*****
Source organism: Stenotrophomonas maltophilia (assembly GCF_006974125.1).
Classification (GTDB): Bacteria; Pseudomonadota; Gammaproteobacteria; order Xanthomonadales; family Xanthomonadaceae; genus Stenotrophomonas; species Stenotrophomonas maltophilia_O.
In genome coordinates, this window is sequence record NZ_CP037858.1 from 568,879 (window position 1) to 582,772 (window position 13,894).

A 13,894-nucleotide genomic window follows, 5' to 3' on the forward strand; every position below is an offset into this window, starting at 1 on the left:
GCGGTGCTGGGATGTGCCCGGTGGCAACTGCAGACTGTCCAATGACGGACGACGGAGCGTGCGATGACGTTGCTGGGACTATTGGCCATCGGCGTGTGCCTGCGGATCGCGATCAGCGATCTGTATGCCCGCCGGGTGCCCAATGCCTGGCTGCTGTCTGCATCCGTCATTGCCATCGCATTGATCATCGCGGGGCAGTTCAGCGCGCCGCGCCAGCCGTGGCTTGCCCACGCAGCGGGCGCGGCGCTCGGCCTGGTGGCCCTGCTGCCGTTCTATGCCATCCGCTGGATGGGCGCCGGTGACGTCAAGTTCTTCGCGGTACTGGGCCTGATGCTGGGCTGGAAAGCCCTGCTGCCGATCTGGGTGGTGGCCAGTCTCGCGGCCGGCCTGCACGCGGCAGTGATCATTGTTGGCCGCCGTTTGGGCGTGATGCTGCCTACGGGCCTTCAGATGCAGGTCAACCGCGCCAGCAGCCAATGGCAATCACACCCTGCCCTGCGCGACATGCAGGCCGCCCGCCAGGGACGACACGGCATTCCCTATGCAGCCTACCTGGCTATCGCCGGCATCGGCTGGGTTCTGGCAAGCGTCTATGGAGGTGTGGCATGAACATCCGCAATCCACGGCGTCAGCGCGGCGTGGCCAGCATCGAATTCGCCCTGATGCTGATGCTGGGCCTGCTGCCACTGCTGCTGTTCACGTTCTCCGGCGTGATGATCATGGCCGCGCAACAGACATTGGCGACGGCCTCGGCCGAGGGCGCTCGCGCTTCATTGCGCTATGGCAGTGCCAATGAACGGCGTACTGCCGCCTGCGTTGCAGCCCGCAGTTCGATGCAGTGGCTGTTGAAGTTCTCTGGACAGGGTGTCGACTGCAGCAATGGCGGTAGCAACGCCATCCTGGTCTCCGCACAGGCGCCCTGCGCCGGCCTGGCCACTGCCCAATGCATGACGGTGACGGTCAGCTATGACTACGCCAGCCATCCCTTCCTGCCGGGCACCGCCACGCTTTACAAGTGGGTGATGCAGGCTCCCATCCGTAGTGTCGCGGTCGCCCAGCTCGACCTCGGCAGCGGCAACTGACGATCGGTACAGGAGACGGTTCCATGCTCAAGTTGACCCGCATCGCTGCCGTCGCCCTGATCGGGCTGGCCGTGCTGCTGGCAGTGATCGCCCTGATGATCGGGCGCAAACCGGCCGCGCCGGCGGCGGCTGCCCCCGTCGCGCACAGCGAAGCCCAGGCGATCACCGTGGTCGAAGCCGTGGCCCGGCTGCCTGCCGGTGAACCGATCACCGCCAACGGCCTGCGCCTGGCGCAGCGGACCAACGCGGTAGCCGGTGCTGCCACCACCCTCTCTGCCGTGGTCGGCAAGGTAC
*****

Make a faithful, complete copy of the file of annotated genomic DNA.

Source organism: Stenotrophomonas maltophilia (assembly GCF_006974125.1).
Classification (GTDB): Bacteria; Pseudomonadota; Gammaproteobacteria; order Xanthomonadales; family Xanthomonadaceae; genus Stenotrophomonas; species Stenotrophomonas maltophilia_O.
In genome coordinates, this window is sequence record NZ_CP037858.1 from 568,879 (window position 1) to 582,772 (window position 13,894).

A 13,894-nucleotide genomic window follows, 5' to 3' on the forward strand; every position below is an offset into this window, starting at 1 on the left:
GCGGTGCTGGGATGTGCCCGGTGGCAACTGCAGACTGTCCAATGACGGACGACGGAGCGTGCGATGACGTTGCTGGGACTATTGGCCATCGGCGTGTGCCTGCGGATCGCGATCAGCGATCTGTATGCCCGCCGGGTGCCCAATGCCTGGCTGCTGTCTGCATCCGTCATTGCCATCGCATTGATCATCGCGGGGCAGTTCAGCGCGCCGCGCCAGCCGTGGCTTGCCCACGCAGCGGGCGCGGCGCTCGGCCTGGTGGCCCTGCTGCCGTTCTATGCCATCCGCTGGATGGGCGCCGGTGACGTCAAGTTCTTCGCGGTACTGGGCCTGATGCTGGGCTGGAAAGCCCTGCTGCCGATCTGGGTGGTGGCCAGTCTCGCGGCCGGCCTGCACGCGGCAGTGATCATTGTTGGCCGCCGTTTGGGCGTGATGCTGCCTACGGGCCTTCAGATGCAGGTCAACCGCGCCAGCAGCCAATGGCAATCACACCCTGCCCTGCGCGACATGCAGGCCGCCCGCCAGGGACGACACGGCATTCCCTATGCAGCCTACCTGGCTATCGCCGGCATCGGCTGGGTTCTGGCAAGCGTCTATGGAGGTGTGGCATGAACATCCGCAATCCACGGCGTCAGCGCGGCGTGGCCAGCATCGAATTCGCCCTGATGCTGATGCTGGGCCTGCTGCCACTGCTGCTGTTCACGTTCTCCGGCGTGATGATCATGGCCGCGCAACAGACATTGGCGACGGCCTCGGCCGAGGGCGCTCGCGCTTCATTGCGCTATGGCAGTGCCAATGAACGGCGTACTGCCGCCTGCGTTGCAGCCCGCAGTTCGATGCAGTGGCTGTTGAAGTTCTCTGGACAGGGTGTCGACTGCAGCAATGGCGGTAGCAACGCCATCCTGGTCTCCGCACAGGCGCCCTGCGCCGGCCTGGCCACTGCCCAATGCATGACGGTGACGGTCAGCTATGACTACGCCAGCCATCCCTTCCTGCCGGGCACCGCCACGCTTTACAAGTGGGTGATGCAGGCTCCCATCCGTAGTGTCGCGGTCGCCCAGCTCGACCTCGGCAGCGGCAACTGACGATCGGTACAGGAGACGGTTCCATGCTCAAGTTGACCCGCATCGCTGCCGTCGCCCTGATCGGGCTGGCCGTGCTGCTGGCAGTGATCGCCCTGATGATCGGGCGCAAACCGGCCGCGCCGGCGGCGGCTGCCCCCGTCGCGCACAGCGAAGCCCAGGCGATCACCGTGGTCGAAGCCGTGGCCCGGCTGCCTGCCGGTGAACCGATCACCGCCAACGGCCTGCGCCTGGCGCAGCGGACCAACGCGGTAGCCGGTGCTGCCACCACCCTCTCTGCCGTGGTCGGCAAGGTAC